SOURCES: native range extends from Missouri to Connecticut and from the Ohio River Valley south to the Gulf of Mexico, but it grows best on river flood plains deep in Dixie from Louisiana through Alabama. It also grows in scattered locations in northwestern and central Mexico, Guatemala, Belize, Salvador, Hondurus, and Nicaragua

USES: baskets, boxes and crates, cabinets, crates, fuel, furniture, interior trim, interior woodwork, lumber, millwork, pallets, plywood, railroad ties, veener

TREE: large, commonly 80 ft. to over 100 ft. in height, and 2 to 4 ft. in diameter (with a 5-foot diameter not unheard of) with a long cylindrical bole and oblong, conical crown. Often planted as a shade tree because of its rapid early growth on a variety of sites. It occurs on moist to wet, acidic soils and is commonly found in swamps and near ponds and streams.

WEIGHT: Average weight is 37 pounds per cubic foot

DRYING: dries rapidly with tendency to warp and twist and can have high shrinkage.



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The fact that sweetgum has a significant propensity to distort presents a challenge, but it should not be viewed as a catastrophic shortcoming. In the hands of a skilled cabinetmaker, it is simply an attribute of the wood that must be managed in the same way it is managed when working with maple or sycamore. Care must be taken to allow wide panels to float, and the project should be designed with an eye for counterbalance. In other words, various subassemblies and structural elements should interact in ways that allow them to be mutually restraining. Redgum's many other positive attributes in terms of appearance, working characteristics and affordable price make it well worth the effort.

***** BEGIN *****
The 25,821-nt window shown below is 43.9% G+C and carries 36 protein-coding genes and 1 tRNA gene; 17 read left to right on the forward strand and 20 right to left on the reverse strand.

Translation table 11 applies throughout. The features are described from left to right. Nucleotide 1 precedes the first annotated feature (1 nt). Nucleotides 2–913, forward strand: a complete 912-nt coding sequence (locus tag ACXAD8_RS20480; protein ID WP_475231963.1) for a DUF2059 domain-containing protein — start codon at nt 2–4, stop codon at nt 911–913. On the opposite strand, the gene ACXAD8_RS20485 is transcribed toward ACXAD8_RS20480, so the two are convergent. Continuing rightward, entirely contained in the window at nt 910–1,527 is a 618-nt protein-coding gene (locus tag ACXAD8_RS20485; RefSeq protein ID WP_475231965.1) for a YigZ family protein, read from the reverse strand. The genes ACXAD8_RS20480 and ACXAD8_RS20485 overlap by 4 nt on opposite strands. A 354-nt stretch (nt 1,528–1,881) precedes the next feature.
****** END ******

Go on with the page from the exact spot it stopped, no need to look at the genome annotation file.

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Quartersawn stock almost invariably yields a ribbonlike grain appearance. When this feature is especially pronounced, it is exceptionally showy because of the wood's satiny natural luster. Although less common, even flatsawn redgum occasionally yields a wavy, fiddleback figure, or it may also be highlighted with dark, chocolate brown streaks.

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If you want to see some really pretty panels then make them out of sweetgum. The contrast of dark heart wood and creamy sapwood is really pretty and lends itself to book matching. The secret to using it is to get it dry and to take time with drying so that it doesn't cup too bad. I have been told that it is harder to dry thick wood but have found that when I cut my "hard to dry" hardwoods 5/4, they are easier to manage and I get better results than if I cut them 4/4. Bowl turners like sweetgum, too. It not only makes a pretty bowl, but doesn't split (locked grain) like oak or some other straighter grained woods.

Beetles like it, though, so keep an eye on your drying stack.

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Sweetgum is second in production only to oaks among hardwoods. The wood is used as flooring, furniture, veneers, home interiors, and other lumber applications. The wood is also used as paper pulp and to make baskets. Pioneers once peeled the bark and scraped the resin-like solid to produce chewing gum.

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Sweet Gum was first introduced into the American continent from Europe about 1680.